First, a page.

The oldest Americans have higher cancer screening rates but lower cancer survival rates than younger seniors, a new report shows.
Those 85 and older -- a group dubbed the oldest old -- are also less likely to have cancer surgery than their counterparts between 65 and 84 years of age.
Adults aged 85 and up are the fastest-growing age group in the United States, yet relatively little is known about how they're affected by cancer.
"More research on cancer in the oldest Americans is needed to improve outcomes and anticipate the complex health care needs of this rapidly growing population," the study authors wrote in the Aug. 7 issue of the journal CA: A Cancer Journal for Clinicians.
To learn more, researchers analyzed data from nationwide and international cancer registries.
Nationwide, the report projects, the United States will have 140,690 cancer diagnoses this year among its oldest age group and 103,250 cancer deaths. The most common cancers in the oldest old -- lung, breast, prostate and colorectal -- are the same as those in the general population.
Cancer rates among the oldest old peaked around 1990 and have since declined, reflecting decreases in prostate and colorectal cancers, and more recently in breast cancer in women and lung cancer in men, the study showed.
Prostate and lung cancers are the most common causes of cancer death in Americans 85 and older, representing 40% of cancer deaths. Among women, lung cancer is the leading cause of cancer death (19%) followed by breast cancer (13%). Colorectal cancer ranks third for both women (12%) and men (9%).
Adults aged 85 and older are less likely to be diagnosed at an early stage of cancer than those in younger seniors. For example, 57% of breast cancers in the oldest old are diagnosed at an early stage, compared with 68% in 65- to 84-year-olds. For prostate cancer, the rates are 41% and 77%, respectively.
Though the potential harm of screening outweighs the benefit for many people age 85 and older, the age group has surprisingly high screening rates, according to the report.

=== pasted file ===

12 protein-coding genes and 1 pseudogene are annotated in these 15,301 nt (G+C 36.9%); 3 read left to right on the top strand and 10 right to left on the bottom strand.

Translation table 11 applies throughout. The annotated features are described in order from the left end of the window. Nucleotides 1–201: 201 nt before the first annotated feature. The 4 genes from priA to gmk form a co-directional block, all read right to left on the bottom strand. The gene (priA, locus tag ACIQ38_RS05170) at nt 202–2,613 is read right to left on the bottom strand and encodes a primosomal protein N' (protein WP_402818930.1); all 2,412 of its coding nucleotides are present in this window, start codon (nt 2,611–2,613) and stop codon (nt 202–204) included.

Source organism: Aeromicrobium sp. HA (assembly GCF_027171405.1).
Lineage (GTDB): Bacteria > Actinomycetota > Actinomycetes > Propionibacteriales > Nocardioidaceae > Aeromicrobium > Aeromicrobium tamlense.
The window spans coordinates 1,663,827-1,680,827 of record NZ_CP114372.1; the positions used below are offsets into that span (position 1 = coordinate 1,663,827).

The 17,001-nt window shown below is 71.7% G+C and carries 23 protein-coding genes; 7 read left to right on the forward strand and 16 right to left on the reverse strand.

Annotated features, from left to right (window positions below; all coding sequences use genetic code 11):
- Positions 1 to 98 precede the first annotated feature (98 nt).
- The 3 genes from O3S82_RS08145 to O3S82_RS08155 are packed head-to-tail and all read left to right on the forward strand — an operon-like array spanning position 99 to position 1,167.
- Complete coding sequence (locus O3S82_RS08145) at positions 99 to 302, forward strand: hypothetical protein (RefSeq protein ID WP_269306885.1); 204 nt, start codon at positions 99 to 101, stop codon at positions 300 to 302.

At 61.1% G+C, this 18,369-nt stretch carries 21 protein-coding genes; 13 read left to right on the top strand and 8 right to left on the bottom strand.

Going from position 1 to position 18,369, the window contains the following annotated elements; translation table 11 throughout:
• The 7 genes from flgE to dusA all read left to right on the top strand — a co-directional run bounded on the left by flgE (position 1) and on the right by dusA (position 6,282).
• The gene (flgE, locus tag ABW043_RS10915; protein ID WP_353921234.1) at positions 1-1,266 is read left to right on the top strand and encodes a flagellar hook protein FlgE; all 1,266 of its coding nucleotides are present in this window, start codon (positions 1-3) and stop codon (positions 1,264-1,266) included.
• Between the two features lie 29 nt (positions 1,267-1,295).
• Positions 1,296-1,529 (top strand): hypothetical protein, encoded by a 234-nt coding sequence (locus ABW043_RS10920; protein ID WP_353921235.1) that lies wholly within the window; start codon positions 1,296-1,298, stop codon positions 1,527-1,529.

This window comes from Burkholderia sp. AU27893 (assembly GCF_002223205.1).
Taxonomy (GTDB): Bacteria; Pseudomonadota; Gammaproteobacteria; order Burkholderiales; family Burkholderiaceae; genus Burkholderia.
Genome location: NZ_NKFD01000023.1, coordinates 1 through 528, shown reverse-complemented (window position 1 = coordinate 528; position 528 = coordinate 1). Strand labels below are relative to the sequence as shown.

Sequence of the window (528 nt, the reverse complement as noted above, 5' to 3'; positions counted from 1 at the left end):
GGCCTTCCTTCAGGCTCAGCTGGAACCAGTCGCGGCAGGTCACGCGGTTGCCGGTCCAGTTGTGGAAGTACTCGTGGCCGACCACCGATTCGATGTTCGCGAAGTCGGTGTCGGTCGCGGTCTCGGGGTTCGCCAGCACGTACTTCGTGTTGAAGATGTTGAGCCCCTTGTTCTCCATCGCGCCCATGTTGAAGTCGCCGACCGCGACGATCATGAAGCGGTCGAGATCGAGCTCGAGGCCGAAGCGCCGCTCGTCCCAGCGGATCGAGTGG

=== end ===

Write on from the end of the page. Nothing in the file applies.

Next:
In 2015, more than one-third of women in that age group reported having a mammogram within the past two years, and 18% reported recent cervical cancer screening tests.
More than half of the oldest men and women had either a stool screening test within the past year or a sigmoidoscopy or colonoscopy within the past five to 10 years. Nearly 30% of the oldest men reported having a PSA test within the past year, the study found.
But the oldest old were less likely have surgery for cancer than those between 65 and 84. For example, 65% of breast cancer patients 85 and older had surgery, compared with 89% of younger seniors.
Carol DeSantis, principal scientistist in the American Cancer Society's Surveillance and Health Services Research Program, led the study.
"The rapid growth and diversification of the population aged 85 years and older will increase demand and complexities for cancer care and could have a substantial impact on medical care resource allocation," the authors said in a cancer society news release.
"There is an urgent need to develop a more comprehensive evidence base to guide treatment decisions for these understudied patients with cancer through increased enrollment in clinical trials and to leverage research designs and infrastructure for generating evidence on older adults with cancer," they added.
HealthinAging.org has more on cancer.